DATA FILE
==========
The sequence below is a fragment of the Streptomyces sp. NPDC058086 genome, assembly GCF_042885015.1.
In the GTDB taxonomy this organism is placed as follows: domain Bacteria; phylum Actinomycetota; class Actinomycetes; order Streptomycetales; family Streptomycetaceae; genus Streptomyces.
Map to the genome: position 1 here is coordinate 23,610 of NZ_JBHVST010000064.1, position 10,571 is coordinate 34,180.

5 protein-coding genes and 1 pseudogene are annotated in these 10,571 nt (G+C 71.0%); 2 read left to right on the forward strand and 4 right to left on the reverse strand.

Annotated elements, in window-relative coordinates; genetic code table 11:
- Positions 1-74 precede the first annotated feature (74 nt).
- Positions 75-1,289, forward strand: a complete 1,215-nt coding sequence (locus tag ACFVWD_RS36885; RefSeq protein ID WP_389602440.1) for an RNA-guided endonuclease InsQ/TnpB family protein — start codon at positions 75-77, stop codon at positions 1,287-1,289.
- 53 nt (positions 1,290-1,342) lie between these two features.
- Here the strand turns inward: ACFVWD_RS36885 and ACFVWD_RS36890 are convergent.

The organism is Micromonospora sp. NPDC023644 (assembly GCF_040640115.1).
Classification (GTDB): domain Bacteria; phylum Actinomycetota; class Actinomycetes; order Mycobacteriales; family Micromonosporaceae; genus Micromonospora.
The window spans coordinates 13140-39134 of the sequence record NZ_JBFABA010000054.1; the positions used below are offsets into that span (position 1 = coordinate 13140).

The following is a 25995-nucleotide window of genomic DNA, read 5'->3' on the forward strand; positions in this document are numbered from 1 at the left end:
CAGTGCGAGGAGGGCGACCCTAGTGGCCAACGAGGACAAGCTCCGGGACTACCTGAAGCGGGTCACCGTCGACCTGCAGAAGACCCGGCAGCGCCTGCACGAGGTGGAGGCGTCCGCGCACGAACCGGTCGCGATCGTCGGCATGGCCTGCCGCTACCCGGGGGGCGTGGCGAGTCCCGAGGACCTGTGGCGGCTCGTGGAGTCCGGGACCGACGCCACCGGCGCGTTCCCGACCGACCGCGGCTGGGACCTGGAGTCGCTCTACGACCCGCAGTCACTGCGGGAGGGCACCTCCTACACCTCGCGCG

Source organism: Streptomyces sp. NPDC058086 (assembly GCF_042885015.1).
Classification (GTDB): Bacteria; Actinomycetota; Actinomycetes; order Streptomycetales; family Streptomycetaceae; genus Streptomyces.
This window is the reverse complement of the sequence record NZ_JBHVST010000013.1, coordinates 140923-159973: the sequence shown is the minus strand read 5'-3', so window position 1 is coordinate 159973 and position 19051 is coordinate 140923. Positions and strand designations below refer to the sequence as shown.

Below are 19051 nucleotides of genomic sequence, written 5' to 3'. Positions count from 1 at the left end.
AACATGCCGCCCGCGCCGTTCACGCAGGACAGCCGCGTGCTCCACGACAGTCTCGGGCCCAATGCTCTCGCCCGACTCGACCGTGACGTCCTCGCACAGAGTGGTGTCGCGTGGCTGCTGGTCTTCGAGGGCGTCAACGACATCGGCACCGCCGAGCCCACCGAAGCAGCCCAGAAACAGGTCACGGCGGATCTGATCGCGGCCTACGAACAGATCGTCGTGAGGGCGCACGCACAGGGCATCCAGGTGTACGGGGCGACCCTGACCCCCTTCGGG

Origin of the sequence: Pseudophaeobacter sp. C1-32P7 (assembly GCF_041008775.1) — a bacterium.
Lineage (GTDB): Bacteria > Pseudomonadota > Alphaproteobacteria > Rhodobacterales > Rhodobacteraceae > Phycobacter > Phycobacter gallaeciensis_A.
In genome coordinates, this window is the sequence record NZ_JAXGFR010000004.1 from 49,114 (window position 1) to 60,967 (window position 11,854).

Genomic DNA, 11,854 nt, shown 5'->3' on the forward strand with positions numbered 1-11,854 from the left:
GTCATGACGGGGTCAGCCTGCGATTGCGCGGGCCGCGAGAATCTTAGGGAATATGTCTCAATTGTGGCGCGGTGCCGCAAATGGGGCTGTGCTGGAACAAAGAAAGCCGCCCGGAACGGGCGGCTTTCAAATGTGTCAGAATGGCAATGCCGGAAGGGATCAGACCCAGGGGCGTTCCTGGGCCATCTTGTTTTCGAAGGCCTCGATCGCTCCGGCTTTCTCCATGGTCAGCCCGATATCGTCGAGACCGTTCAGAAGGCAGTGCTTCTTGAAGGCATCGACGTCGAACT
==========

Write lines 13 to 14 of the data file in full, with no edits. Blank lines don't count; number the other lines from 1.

The following is a 25995-nucleotide window of genomic DNA, read 5'->3' on the forward strand; positions in this document are numbered from 1 at the left end:
CAGTGCGAGGAGGGCGACCCTAGTGGCCAACGAGGACAAGCTCCGGGACTACCTGAAGCGGGTCACCGTCGACCTGCAGAAGACCCGGCAGCGCCTGCACGAGGTGGAGGCGTCCGCGCACGAACCGGTCGCGATCGTCGGCATGGCCTGCCGCTACCCGGGGGGCGTGGCGAGTCCCGAGGACCTGTGGCGGCTCGTGGAGTCCGGGACCGACGCCACCGGCGCGTTCCCGACCGACCGCGGCTGGGACCTGGAGTCGCTCTACGACCCGCAGTCACTGCGGGAGGGCACCTCCTACACCTCGCGCG